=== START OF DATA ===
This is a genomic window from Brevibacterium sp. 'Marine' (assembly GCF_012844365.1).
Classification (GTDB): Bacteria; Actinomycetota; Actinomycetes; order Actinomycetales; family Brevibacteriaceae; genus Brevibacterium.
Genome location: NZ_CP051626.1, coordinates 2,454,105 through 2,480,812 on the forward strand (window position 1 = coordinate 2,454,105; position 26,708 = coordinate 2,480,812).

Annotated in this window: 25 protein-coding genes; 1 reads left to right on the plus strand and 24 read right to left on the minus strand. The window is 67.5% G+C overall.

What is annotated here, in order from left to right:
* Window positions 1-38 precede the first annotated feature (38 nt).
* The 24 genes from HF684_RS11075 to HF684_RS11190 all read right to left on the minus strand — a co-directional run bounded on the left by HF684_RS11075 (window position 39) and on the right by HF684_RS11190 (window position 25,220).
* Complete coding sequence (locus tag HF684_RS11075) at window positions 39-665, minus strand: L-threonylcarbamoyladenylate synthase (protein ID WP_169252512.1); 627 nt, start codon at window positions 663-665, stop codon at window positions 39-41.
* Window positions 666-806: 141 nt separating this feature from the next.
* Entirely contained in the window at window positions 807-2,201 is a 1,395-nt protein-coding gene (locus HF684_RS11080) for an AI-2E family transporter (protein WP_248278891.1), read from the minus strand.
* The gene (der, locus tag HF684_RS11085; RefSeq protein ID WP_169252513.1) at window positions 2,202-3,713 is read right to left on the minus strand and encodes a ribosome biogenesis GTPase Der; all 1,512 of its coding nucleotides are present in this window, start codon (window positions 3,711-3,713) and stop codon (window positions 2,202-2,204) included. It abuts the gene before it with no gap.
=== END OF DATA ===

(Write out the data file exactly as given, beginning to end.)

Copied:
This is a genomic window from Brevibacterium sp. 'Marine' (assembly GCF_012844365.1).
Classification (GTDB): Bacteria; Actinomycetota; Actinomycetes; order Actinomycetales; family Brevibacteriaceae; genus Brevibacterium.
Genome location: NZ_CP051626.1, coordinates 2,454,105 through 2,480,812 on the forward strand (window position 1 = coordinate 2,454,105; position 26,708 = coordinate 2,480,812).

Annotated in this window: 25 protein-coding genes; 1 reads left to right on the plus strand and 24 read right to left on the minus strand. The window is 67.5% G+C overall.

What is annotated here, in order from left to right:
* Window positions 1-38 precede the first annotated feature (38 nt).
* The 24 genes from HF684_RS11075 to HF684_RS11190 all read right to left on the minus strand — a co-directional run bounded on the left by HF684_RS11075 (window position 39) and on the right by HF684_RS11190 (window position 25,220).
* Complete coding sequence (locus tag HF684_RS11075) at window positions 39-665, minus strand: L-threonylcarbamoyladenylate synthase (protein ID WP_169252512.1); 627 nt, start codon at window positions 663-665, stop codon at window positions 39-41.
* Window positions 666-806: 141 nt separating this feature from the next.
* Entirely contained in the window at window positions 807-2,201 is a 1,395-nt protein-coding gene (locus HF684_RS11080) for an AI-2E family transporter (protein WP_248278891.1), read from the minus strand.
* The gene (der, locus tag HF684_RS11085; RefSeq protein ID WP_169252513.1) at window positions 2,202-3,713 is read right to left on the minus strand and encodes a ribosome biogenesis GTPase Der; all 1,512 of its coding nucleotides are present in this window, start codon (window positions 3,711-3,713) and stop codon (window positions 2,202-2,204) included. It abuts the gene before it with no gap.